The lights are low, and the chairs frame a circular stage set by a ring of embroidered pillows on a wooden floor. As Zeina Salame walks in and positions herself center stage, a calm settles over the room. With just her words and a flowing black piece of fabric, Salame transports the audience through space and time to Iraq during the U.S.-led coalition invasion. Salame’s one-woman performance of nine different Iraqi women’s stories is transcendent.
As the characters share pieces of their lives with the audience, the desperation in their voices is palpable. A desire like winds that fan the fading embers of the soul emanates from each of these women. Their desire is not just to find freedom but to find peace. Salame loves with these women, she cries with these women, she becomes these women. Each story is her story. Despite language and custom barriers, the dialogue is honest and identifiable.
These women are the surviving remnants of a nation torn by war and unspeakable violence. Through each monologue, we begin to see a clearer picture of what it means to be an Iraqi woman. An artist, a doctor, a 9-year-old girl, a rugged street-woman and a mother are among those who lay out their lives for the world to see.
Recounts of torture, shame, confusion and hopelessness are woven together with themes of strength and love. There was laughter along with sorrow and resilience despite the helplessness.
In one of the most powerful scenes, Amal, the artist, is killed by a bombing of her house. Nanna, the rugged street-woman, salvages some of her paintings after the explosion. All of Amal — her beauty, her rebellion, her passion — is lost, except for her paintings. However, the value of her life is reduced to $2, the amount Nanna pleads with passersby to pay her for the artist’s work.
The 5 & Dime Theater Company’s production was accompanied by complimentary authentic Middle-eastern dishes of stuffed grape leaves, …
The University of North Florida rugby football club, the Deadbirds, placed second in a national sevens tournament June 1-2, held by the National Small College Rugby Organization in Philadelphia, Pa.
Eight schools were invited to participate after they won regional tournaments. The teams played three opponents, and four were picked by their records to be in the semi-finals.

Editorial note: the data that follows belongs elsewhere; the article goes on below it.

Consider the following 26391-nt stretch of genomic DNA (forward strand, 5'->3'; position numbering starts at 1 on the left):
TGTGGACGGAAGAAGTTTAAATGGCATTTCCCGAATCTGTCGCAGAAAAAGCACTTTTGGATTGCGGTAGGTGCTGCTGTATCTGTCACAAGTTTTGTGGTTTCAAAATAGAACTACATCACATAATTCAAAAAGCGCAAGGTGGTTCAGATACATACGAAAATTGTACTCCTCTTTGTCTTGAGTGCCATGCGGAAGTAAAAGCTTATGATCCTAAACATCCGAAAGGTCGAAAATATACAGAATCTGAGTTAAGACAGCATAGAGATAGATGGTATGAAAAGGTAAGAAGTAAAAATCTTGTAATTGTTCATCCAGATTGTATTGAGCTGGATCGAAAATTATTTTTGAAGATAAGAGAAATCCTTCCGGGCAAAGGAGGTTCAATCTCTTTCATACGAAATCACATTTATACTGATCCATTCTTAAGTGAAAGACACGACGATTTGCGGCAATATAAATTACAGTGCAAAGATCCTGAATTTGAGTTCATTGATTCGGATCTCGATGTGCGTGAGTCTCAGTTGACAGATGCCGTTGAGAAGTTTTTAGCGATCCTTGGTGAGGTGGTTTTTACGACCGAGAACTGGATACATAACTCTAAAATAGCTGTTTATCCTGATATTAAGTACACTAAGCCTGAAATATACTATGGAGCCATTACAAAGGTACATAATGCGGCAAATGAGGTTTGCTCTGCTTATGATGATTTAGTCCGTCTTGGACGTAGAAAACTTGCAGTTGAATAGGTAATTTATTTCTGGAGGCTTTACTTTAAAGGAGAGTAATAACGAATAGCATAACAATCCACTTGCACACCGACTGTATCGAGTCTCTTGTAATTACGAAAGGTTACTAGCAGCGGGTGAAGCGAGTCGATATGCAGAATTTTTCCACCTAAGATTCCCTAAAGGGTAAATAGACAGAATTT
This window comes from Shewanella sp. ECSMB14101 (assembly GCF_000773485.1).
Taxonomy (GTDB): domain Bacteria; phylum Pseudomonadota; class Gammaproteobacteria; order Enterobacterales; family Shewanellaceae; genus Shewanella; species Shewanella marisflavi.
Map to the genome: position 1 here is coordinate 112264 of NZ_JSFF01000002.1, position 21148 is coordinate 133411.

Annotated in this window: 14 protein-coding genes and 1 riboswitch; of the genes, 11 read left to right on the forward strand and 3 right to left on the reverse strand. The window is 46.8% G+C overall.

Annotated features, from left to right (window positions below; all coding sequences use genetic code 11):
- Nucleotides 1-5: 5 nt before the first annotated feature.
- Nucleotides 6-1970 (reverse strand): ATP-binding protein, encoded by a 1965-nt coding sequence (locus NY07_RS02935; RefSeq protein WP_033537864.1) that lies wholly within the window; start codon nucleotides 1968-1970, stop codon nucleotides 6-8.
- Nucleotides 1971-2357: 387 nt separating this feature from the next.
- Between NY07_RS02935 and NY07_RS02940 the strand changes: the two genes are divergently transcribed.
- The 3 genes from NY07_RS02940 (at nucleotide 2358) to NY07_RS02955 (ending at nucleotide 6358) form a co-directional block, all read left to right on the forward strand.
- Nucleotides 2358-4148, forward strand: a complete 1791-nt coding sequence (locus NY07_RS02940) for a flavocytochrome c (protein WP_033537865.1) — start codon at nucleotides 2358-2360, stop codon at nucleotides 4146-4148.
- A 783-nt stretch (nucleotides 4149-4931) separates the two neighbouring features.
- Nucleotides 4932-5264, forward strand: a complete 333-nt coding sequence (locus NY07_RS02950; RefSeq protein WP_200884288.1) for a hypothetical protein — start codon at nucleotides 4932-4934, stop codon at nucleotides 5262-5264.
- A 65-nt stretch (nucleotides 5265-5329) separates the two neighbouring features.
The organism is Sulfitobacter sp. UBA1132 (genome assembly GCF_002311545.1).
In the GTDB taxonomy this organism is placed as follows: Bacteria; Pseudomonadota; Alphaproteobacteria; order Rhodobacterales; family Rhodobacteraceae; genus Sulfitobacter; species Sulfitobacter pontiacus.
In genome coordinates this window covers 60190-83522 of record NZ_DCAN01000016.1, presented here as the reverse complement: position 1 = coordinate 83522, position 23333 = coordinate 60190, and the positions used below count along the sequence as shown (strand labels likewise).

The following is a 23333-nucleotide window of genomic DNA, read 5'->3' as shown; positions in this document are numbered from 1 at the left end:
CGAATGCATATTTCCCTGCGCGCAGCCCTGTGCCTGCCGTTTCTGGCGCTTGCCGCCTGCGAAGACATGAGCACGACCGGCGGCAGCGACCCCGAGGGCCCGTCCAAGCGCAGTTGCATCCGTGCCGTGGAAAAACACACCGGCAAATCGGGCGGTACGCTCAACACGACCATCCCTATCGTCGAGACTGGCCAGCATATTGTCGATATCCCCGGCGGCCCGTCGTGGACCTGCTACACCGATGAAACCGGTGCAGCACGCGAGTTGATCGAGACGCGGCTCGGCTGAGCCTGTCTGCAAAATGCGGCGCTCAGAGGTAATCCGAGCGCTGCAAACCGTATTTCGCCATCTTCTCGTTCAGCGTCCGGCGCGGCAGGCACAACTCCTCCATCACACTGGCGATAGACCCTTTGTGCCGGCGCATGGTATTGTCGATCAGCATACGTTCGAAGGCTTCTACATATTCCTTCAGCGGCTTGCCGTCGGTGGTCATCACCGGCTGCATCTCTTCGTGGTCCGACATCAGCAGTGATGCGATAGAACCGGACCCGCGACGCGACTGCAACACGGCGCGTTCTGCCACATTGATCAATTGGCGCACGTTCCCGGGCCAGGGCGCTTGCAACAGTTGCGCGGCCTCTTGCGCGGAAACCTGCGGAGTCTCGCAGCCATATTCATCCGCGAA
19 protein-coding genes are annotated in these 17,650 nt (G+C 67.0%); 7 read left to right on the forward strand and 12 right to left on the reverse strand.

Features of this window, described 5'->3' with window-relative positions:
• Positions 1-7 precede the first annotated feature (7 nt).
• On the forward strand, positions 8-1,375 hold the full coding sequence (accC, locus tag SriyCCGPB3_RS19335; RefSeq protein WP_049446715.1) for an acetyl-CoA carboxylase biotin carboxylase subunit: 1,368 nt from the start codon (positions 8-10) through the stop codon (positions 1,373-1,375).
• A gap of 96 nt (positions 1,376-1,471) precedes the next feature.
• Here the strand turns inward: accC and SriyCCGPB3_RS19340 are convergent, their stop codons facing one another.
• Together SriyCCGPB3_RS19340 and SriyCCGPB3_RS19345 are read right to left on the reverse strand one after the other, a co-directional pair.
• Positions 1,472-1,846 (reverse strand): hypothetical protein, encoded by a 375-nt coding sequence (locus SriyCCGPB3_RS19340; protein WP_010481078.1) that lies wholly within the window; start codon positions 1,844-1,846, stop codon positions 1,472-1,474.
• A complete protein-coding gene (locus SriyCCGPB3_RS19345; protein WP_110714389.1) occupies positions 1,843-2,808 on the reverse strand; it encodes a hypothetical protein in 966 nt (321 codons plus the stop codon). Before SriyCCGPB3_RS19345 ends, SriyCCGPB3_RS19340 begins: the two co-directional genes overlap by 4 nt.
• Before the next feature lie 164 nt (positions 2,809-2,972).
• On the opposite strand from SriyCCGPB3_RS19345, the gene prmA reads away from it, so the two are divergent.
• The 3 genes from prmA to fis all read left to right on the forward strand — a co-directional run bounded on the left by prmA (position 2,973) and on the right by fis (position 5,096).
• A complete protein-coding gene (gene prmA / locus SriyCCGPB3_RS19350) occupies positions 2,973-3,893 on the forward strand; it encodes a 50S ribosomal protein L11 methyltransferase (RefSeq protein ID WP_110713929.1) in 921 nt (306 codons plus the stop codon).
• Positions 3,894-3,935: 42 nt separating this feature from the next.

The Deadbirds made the semi-finals after going to 2-1, with the lone loss being to Occidental College. They played New England College, which was the only team to go undefeated through that point of the tournament. The game was extremely close and was won on a last-second penalty drop kick. The Deadbirds won 15-14 in a grueling match.
In the finals against Occidental College, the Deadbirds scored first, but Occidental was too fast and talented. They took the lead and controlled the pace of the game until UNF scored two tries late in the game, but it was too late. Occidental won the game 28-15.
The Deadbirds were not disheartened by the loss because they knew how good Occidental was.
“There was definitely some wear-and-tear on our team, but also their coach was a USA Sevens Eagles player back in the day,” Deadbirds captain Steven Krueger said. “That definitely didn’t help our chances. They knew the game better than we did.”
Krueger said the Deadbirds were only practicing twice a week, sometimes only once, before they entered the qualifying tournament.
"I’m extremely proud,” Krueger said. “It was good going from getting 14 guys together to run around and play rugby, not to run drills, to going to second-place in the nation.”
Krueger said the 13-hour trip to Philadelphia was worth it for the Deadbirds and they wouldn’t have been able to make it without the help of their sponsors, Gate Petroleum Company and Republic Services.
Krueger also urged people to attend UNF Deadbirds games later this year when the season …
The Hurricane Junior Golf Tour has given golfers ages 11-18 a chance to play in tournament atmospheres since 2008. The HJGT is based out of Jacksonville and will be hosting the Junior Amateur Golfing Association (JAGA) City Jr. Championship at Deerwood Country Club June 17-18.
Three spots are being offered to local juniors who are members of local Jacksonville area chapters of The First Tee, a program that teaches children the fundamentals of golf and also builds character.
“It’s an honor to be chosen by The First Tee,” 13-year-old Trevor Madridejos said in a press release about the event.
Jeff Willoughby, program director of The First Tee in North Florida, said he hopes the program’s golfers will place well, gaining them and the program some recognition.
“Whether they win or place well, it will bring some light to the competitive golfers we have in our program,” Willoughby said.
While The First Tee prepares players for what they can expect on the course, Willoughby said they are essentially a youth development program.
“We make sure they are prepared for high school graduation,” Willoughby said. “Golf is more in the background as we want them to be more successful on the academic front.”
HJGT will also host a Tour Championship for the first time this year. Players with a win in their respected divisions — boys 11-14 and 15-18 and girls 15-18 — will earn a bid into the November championship.
“It takes a couple of months to prepare for,” said Dan Crowther, director of marketing for HJGT. “It’s one of the tournaments we have in rotation as we do 100 tournaments in a calendar year spanning eight states.”
This City Jr. Championship will host more than 60 participants. The registration fee is $179. The event will be open to the public.
Willoughby said he hopes to continue First Tee's partnership with HJGT.
“By allowing The First …
The lights dimmed to black. A near sell-out crowd went silent as a video started to play. The introduction set the tone for a night of chuckles and bursts of laughter.